M: I’ve always admired the work of Phylicia Rashad and Debbie Allen. They both are directors, actors, and educators. I hope to have the opportunity to work with them someday. I also love Anna Deavere Smith. I love how she uses theatre to educate and comment on the people we walk by and ignore. She has shed light on so many situations through her work.
Y: There are so many, it’s hard to name them all. Some of my filmmaking influences are Spike Lee, Charles Burnett, Haile Gerima, Julie Dash, Kasi Lemmons, Andrea Arnold, Wong Kar-wai, Alejandro Gonzalez Innaritu and Fernando Meirelles. I’m also very inspired by what’s happening in television and am excited about folx like Lena Waithe, Felicia D. Henderson, Issa Rae, Michaela Cole, Misha Green and Donald Glover to name a few. I am also very inspired by the unsung heroes that have been most instrumental in pushing me forward both professionally and personally. My family (wife, sisters, mom), my longtime filmmaking partner and brother (Ralph Lopez) a host of professors, and the many people in my tribe that are constantly supporting and encouraging me as I continue on this creative journey.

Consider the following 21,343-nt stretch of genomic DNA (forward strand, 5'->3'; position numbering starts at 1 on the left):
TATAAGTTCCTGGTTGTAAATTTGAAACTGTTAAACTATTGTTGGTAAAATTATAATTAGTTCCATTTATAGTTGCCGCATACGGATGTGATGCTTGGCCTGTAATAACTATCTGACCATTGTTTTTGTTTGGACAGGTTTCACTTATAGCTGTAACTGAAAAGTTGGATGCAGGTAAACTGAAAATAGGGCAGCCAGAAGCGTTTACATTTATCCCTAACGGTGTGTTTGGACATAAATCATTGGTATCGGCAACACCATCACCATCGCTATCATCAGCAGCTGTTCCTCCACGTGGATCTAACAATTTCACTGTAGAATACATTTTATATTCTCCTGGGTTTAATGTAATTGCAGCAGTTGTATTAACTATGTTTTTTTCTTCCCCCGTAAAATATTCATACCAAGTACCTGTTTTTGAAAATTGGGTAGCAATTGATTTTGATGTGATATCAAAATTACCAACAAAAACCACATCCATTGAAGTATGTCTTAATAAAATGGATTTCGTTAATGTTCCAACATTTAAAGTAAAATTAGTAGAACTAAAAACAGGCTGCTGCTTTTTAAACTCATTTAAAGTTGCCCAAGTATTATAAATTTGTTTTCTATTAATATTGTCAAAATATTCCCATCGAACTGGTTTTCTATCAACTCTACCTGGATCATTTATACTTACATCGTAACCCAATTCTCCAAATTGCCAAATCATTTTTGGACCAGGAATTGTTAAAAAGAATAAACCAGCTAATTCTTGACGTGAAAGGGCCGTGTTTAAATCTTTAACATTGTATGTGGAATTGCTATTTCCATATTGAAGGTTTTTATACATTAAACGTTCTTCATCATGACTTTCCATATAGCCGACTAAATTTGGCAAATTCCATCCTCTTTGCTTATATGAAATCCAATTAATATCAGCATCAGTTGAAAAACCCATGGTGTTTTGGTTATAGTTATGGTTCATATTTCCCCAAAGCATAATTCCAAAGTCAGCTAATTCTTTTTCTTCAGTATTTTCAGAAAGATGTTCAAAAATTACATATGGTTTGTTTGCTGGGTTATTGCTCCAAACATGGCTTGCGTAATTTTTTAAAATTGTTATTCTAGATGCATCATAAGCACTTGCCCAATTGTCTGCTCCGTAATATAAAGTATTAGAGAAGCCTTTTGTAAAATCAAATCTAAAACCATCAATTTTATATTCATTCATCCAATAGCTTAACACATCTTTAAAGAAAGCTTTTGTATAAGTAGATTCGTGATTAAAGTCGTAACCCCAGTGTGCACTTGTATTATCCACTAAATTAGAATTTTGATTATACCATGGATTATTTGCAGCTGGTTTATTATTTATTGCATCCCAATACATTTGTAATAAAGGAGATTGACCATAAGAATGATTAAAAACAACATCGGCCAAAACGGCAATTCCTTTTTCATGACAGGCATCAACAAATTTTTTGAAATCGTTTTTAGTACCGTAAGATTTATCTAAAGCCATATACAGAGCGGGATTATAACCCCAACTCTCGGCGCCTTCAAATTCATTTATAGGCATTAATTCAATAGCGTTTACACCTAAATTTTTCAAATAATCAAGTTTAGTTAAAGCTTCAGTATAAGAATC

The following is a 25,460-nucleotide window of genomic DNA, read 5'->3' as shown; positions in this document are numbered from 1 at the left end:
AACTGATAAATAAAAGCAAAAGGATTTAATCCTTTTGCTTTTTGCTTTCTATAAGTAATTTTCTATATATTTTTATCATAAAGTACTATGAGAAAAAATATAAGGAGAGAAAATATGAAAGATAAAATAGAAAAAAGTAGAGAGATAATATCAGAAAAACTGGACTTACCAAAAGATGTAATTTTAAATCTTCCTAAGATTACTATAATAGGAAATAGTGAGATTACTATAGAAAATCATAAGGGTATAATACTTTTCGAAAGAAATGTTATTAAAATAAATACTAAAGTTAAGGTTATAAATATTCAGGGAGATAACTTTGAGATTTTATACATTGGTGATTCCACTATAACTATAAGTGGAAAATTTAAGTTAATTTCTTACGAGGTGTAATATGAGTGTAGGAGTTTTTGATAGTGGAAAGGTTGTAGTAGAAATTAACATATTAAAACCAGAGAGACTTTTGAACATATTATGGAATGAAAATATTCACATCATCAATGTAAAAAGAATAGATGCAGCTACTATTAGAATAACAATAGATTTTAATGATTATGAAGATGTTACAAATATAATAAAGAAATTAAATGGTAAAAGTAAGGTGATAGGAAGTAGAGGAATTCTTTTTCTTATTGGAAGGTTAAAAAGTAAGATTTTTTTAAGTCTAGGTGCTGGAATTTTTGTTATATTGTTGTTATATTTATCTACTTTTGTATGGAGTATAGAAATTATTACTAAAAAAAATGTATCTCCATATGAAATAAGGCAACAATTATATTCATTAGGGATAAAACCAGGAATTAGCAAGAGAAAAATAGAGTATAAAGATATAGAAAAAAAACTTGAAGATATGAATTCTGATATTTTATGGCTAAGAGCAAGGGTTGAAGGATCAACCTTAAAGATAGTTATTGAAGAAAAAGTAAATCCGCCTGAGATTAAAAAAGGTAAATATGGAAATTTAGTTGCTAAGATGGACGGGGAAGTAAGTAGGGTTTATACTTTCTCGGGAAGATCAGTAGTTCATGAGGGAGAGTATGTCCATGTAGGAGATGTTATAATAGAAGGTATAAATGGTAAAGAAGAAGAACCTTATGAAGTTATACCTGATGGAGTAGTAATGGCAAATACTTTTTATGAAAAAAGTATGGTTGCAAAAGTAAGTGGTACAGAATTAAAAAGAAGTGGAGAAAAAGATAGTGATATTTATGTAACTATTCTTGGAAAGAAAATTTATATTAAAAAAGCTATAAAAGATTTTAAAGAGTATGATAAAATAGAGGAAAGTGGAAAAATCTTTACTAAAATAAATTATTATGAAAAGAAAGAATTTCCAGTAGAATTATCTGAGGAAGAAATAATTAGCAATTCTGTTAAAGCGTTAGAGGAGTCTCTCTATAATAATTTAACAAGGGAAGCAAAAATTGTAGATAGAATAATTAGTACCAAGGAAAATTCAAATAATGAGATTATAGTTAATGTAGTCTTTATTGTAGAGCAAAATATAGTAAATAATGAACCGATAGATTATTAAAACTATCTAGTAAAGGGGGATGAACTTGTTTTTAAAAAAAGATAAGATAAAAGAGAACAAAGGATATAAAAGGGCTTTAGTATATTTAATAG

How did you meet at UIW?
M: We were introduced to each other by the editor of The Logos. She asked Ya’Ke to write an article about me because I was nominated for an ATAC Globe award for my work as Maria in Twelfth Night. After the interview, we became friends but didn’t start dating until the following year.
What clubs/organizations were you involved in as UIW students and how did your experiences as members contribute to your success today?